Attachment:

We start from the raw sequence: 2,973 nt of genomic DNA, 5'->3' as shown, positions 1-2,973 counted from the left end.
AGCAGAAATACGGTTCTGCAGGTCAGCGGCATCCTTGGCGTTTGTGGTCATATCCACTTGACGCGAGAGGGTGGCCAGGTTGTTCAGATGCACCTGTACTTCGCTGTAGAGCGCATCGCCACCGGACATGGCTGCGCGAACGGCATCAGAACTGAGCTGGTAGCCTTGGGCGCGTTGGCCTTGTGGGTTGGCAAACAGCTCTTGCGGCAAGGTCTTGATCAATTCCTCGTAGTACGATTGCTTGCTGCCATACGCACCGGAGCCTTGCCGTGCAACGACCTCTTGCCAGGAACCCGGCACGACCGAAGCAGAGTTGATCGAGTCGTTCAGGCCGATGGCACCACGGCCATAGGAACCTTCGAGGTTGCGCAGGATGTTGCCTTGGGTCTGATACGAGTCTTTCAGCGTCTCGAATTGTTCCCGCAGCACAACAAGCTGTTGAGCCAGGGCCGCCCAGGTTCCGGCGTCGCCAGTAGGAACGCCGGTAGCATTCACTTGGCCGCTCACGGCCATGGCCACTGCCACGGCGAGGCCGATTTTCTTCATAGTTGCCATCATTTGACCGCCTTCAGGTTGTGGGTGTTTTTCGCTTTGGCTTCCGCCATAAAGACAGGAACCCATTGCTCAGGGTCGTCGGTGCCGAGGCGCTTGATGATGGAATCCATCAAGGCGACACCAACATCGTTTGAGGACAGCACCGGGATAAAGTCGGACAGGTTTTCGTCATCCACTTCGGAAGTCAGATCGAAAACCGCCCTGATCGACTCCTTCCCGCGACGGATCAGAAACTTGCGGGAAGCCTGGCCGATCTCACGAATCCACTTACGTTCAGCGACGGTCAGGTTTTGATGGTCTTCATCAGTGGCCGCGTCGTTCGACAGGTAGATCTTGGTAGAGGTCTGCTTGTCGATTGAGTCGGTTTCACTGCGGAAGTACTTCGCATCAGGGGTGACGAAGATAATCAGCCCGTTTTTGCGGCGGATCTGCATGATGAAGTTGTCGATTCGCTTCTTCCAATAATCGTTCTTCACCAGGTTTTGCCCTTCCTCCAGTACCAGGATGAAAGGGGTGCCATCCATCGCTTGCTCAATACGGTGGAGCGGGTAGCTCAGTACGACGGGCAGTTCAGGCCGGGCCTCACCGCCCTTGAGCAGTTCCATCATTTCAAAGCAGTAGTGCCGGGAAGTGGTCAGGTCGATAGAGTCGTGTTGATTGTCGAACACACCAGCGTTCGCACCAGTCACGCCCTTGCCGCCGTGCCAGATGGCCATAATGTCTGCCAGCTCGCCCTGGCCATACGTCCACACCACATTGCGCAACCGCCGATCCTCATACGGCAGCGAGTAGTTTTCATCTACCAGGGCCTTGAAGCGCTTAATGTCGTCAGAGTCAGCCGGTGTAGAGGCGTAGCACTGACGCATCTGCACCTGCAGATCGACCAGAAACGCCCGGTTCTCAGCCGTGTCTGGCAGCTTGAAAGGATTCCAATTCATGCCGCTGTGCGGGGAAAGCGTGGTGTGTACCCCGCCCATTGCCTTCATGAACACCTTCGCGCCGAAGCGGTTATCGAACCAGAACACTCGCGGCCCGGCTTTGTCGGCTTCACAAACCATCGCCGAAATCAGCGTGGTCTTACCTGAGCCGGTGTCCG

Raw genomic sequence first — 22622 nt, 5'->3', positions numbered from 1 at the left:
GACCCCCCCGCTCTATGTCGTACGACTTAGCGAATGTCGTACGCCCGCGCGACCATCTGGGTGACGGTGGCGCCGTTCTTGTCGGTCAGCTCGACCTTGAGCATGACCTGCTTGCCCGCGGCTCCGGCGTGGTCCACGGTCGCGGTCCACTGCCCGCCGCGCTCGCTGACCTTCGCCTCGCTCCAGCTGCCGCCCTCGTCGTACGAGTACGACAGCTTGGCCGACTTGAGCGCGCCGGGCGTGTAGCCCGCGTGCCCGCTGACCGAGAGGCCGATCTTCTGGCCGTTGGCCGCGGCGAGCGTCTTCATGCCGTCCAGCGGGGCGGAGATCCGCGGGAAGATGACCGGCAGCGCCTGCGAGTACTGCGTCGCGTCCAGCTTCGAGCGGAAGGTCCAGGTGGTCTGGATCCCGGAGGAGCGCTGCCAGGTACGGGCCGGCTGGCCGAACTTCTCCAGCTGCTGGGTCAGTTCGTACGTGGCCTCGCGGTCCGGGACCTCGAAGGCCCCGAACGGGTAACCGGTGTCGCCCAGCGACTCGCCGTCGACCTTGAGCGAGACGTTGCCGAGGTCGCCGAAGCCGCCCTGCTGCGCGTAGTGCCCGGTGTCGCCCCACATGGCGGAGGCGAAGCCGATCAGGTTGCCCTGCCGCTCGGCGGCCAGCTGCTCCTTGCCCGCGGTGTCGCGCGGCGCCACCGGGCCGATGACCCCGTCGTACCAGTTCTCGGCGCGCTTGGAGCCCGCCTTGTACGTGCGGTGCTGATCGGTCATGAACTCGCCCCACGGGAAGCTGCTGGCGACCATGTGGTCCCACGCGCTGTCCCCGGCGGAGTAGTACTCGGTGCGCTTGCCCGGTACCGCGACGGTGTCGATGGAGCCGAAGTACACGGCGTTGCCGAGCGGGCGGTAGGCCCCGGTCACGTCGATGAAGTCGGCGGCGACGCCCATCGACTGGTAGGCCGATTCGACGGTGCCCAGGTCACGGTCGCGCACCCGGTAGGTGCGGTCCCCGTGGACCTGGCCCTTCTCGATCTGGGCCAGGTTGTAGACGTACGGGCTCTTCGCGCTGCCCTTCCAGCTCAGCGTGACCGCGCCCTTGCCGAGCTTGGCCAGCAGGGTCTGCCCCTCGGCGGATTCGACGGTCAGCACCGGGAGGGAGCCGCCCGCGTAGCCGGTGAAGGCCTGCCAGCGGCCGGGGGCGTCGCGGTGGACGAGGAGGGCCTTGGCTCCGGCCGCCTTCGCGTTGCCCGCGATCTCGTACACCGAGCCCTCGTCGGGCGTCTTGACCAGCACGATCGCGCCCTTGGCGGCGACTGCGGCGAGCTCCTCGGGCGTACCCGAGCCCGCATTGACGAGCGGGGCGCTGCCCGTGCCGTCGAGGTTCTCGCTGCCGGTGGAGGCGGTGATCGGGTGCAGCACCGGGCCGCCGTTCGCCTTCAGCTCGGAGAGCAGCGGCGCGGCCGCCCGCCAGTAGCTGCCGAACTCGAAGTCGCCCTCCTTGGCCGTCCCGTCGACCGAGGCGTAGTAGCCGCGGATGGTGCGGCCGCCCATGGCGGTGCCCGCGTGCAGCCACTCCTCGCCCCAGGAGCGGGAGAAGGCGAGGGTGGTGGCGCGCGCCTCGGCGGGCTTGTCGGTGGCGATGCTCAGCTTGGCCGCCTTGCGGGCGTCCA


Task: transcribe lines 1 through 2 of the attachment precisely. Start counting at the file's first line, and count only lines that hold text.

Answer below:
We start from the raw sequence: 2,973 nt of genomic DNA, 5'->3' as shown, positions 1-2,973 counted from the left end.
AGCAGAAATACGGTTCTGCAGGTCAGCGGCATCCTTGGCGTTTGTGGTCATATCCACTTGACGCGAGAGGGTGGCCAGGTTGTTCAGATGCACCTGTACTTCGCTGTAGAGCGCATCGCCACCGGACATGGCTGCGCGAACGGCATCAGAACTGAGCTGGTAGCCTTGGGCGCGTTGGCCTTGTGGGTTGGCAAACAGCTCTTGCGGCAAGGTCTTGATCAATTCCTCGTAGTACGATTGCTTGCTGCCATACGCACCGGAGCCTTGCCGTGCAACGACCTCTTGCCAGGAACCCGGCACGACCGAAGCAGAGTTGATCGAGTCGTTCAGGCCGATGGCACCACGGCCATAGGAACCTTCGAGGTTGCGCAGGATGTTGCCTTGGGTCTGATACGAGTCTTTCAGCGTCTCGAATTGTTCCCGCAGCACAACAAGCTGTTGAGCCAGGGCCGCCCAGGTTCCGGCGTCGCCAGTAGGAACGCCGGTAGCATTCACTTGGCCGCTCACGGCCATGGCCACTGCCACGGCGAGGCCGATTTTCTTCATAGTTGCCATCATTTGACCGCCTTCAGGTTGTGGGTGTTTTTCGCTTTGGCTTCCGCCATAAAGACAGGAACCCATTGCTCAGGGTCGTCGGTGCCGAGGCGCTTGATGATGGAATCCATCAAGGCGACACCAACATCGTTTGAGGACAGCACCGGGATAAAGTCGGACAGGTTTTCGTCATCCACTTCGGAAGTCAGATCGAAAACCGCCCTGATCGACTCCTTCCCGCGACGGATCAGAAACTTGCGGGAAGCCTGGCCGATCTCACGAATCCACTTACGTTCAGCGACGGTCAGGTTTTGATGGTCTTCATCAGTGGCCGCGTCGTTCGACAGGTAGATCTTGGTAGAGGTCTGCTTGTCGATTGAGTCGGTTTCACTGCGGAAGTACTTCGCATCAGGGGTGACGAAGATAATCAGCCCGTTTTTGCGGCGGATCTGCATGATGAAGTTGTCGATTCGCTTCTTCCAATAATCGTTCTTCACCAGGTTTTGCCCTTCCTCCAGTACCAGGATGAAAGGGGTGCCATCCATCGCTTGCTCAATACGGTGGAGCGGGTAGCTCAGTACGACGGGCAGTTCAGGCCGGGCCTCACCGCCCTTGAGCAGTTCCATCATTTCAAAGCAGTAGTGCCGGGAAGTGGTCAGGTCGATAGAGTCGTGTTGATTGTCGAACACACCAGCGTTCGCACCAGTCACGCCCTTGCCGCCGTGCCAGATGGCCATAATGTCTGCCAGCTCGCCCTGGCCATACGTCCACACCACATTGCGCAACCGCCGATCCTCATACGGCAGCGAGTAGTTTTCATCTACCAGGGCCTTGAAGCGCTTAATGTCGTCAGAGTCAGCCGGTGTAGAGGCGTAGCACTGACGCATCTGCACCTGCAGATCGACCAGAAACGCCCGGTTCTCAGCCGTGTCTGGCAGCTTGAAAGGATTCCAATTCATGCCGCTGTGCGGGGAAAGCGTGGTGTGTACCCCGCCCATTGCCTTCATGAACACCTTCGCGCCGAAGCGGTTATCGAACCAGAACACTCGCGGCCCGGCTTTGTCGGCTTCACAAACCATCGCCGAAATCAGCGTGGTCTTACCTGAGCCGGTGTCCG